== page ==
Does the Minister of State accept that Irish people travel overseas in ever greater numbers and their return journeys are included as numbers accessing Ireland? Has any examination or methodology other than the return of numbers entering via airports and seaports been explored, employed or considered in order to have a more accurate picture of the real throughput of visitor numbers? Does the CSO co-operate with Tourism Ireland in determining numbers? Will the Minister of State consider evaluating hotel, bed and breakfast and other accommodation bed-night numbers as a more certain indication of the real numbers visiting our shores on an annual basis?

These figures reflect only visitor numbers coming through airports and seaports across the Twenty-six Counties. The Minister of State indicated previously that of necessity progress will be made on having an all-island approach to determine the true statistical visitor numbers and that the ports of Larne and Belfast and Belfast City and Belfast International Airports would all be included. The numbers already cited, which I believe are inaccurate, are further skewed given that a significant and perhaps growing number of visitors enter the island of Ireland through Northern access points. Will the Minister of State indicate what progress has been made in this regard? Will he come clean on the accuracy of the figures he presented? Does he agree with this Deputy that the figures are not reliable?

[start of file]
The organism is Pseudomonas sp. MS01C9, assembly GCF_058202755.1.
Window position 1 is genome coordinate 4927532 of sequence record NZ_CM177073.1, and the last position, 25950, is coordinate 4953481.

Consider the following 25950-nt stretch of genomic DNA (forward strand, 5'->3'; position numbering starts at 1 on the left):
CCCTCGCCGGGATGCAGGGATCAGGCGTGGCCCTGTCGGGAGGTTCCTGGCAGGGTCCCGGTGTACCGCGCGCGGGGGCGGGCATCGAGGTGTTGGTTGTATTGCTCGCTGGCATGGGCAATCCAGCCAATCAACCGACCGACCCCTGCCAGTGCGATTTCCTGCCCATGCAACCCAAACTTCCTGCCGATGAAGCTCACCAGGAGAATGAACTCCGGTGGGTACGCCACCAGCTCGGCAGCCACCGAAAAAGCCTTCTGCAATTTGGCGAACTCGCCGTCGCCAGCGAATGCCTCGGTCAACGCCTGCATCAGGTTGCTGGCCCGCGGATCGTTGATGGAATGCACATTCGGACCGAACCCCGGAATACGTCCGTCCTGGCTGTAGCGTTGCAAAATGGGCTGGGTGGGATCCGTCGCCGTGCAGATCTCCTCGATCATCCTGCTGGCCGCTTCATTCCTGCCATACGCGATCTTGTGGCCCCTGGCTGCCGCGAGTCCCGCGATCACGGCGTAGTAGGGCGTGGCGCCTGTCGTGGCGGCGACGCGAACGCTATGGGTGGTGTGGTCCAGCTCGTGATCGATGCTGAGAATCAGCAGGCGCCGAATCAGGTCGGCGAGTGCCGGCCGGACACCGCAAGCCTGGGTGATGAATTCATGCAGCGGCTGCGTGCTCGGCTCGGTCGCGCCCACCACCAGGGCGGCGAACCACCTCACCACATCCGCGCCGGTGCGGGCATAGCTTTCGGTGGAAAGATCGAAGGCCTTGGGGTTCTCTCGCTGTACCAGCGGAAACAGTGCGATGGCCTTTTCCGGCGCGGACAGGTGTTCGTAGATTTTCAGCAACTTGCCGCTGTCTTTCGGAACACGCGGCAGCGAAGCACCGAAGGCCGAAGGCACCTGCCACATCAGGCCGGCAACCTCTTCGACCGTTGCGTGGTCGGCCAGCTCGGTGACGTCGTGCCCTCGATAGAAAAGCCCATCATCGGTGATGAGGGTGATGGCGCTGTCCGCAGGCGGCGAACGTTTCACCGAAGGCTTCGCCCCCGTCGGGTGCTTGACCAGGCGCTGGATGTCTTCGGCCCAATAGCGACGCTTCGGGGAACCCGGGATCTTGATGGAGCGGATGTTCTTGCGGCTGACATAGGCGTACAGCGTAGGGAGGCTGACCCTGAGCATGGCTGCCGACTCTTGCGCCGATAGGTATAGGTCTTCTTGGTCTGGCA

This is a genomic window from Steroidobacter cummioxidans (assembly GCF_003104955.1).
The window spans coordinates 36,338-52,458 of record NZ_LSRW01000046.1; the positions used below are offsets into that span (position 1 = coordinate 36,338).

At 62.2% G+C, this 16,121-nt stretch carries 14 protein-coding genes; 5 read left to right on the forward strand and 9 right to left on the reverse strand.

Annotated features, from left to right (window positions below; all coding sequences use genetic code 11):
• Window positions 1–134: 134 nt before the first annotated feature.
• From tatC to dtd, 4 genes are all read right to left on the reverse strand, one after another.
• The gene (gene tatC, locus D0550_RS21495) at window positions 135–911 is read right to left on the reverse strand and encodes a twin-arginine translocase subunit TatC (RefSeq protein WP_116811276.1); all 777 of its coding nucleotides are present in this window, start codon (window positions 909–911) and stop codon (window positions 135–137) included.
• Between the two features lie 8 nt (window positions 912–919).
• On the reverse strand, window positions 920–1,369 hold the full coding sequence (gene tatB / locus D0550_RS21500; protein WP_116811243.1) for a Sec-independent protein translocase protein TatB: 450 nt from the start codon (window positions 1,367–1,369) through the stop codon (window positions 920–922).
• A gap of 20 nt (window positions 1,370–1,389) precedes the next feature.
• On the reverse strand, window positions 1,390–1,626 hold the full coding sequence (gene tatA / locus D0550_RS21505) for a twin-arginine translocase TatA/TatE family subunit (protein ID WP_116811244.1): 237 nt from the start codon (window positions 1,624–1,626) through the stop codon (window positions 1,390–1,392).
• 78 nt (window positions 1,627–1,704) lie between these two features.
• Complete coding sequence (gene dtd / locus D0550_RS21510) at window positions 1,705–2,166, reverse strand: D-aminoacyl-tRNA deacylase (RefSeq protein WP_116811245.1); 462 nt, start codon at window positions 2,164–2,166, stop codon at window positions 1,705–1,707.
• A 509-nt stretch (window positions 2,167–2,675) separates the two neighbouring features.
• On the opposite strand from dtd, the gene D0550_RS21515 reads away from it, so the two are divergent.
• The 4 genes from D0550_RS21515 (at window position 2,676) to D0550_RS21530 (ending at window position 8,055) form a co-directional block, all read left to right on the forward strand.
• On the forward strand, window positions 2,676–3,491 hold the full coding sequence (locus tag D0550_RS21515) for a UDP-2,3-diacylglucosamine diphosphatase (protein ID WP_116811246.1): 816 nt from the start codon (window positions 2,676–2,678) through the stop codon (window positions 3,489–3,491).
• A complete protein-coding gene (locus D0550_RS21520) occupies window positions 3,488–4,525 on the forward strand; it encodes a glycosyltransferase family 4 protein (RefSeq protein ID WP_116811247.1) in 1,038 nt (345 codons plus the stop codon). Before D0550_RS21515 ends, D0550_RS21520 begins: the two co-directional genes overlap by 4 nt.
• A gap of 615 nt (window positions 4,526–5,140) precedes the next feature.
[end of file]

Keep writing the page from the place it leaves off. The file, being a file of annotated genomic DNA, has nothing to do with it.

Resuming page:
Photo of Tom KittTom Kitt (Minister of State (Government Chief Whip), Department of An Taoiseach; Minister of State, Department of Defence; Dublin South, Fianna Fail)
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To answer the first question, Deputy Ó Caoláin is correct to state the figures include Irish people returning home. Two sample surveys are done on passengers. The first is the country of residence survey which asks two questions, namely, where people are from and the number of trips they made abroad. The second is the passenger card inquiry, PCI. These are carried out by the CSO.

The country of residence survey provides estimates of the number of inbound and outbound passengers to the Republic of Ireland by country of residence. The PCI provides additional information regarding reasons for journeys, ticket type and expenditure. The country of residence survey is used to provide analysis of arriving and departing passengers by country of residence and the survey is conducted at the airports in Dublin, Cork, Shannon, Knock and Kerry and the ports at Rosslare, Ringaskiddy, Dún Laoghaire and Dublin. This selection is done in such a way as to ensure proper representation of airport and port pairing, day and night and weekday and weekend flights and sailings. On selected sailings and flights, a one in five systematic sample of passengers is selected and their countries of residence are recorded by a CSO interviewer.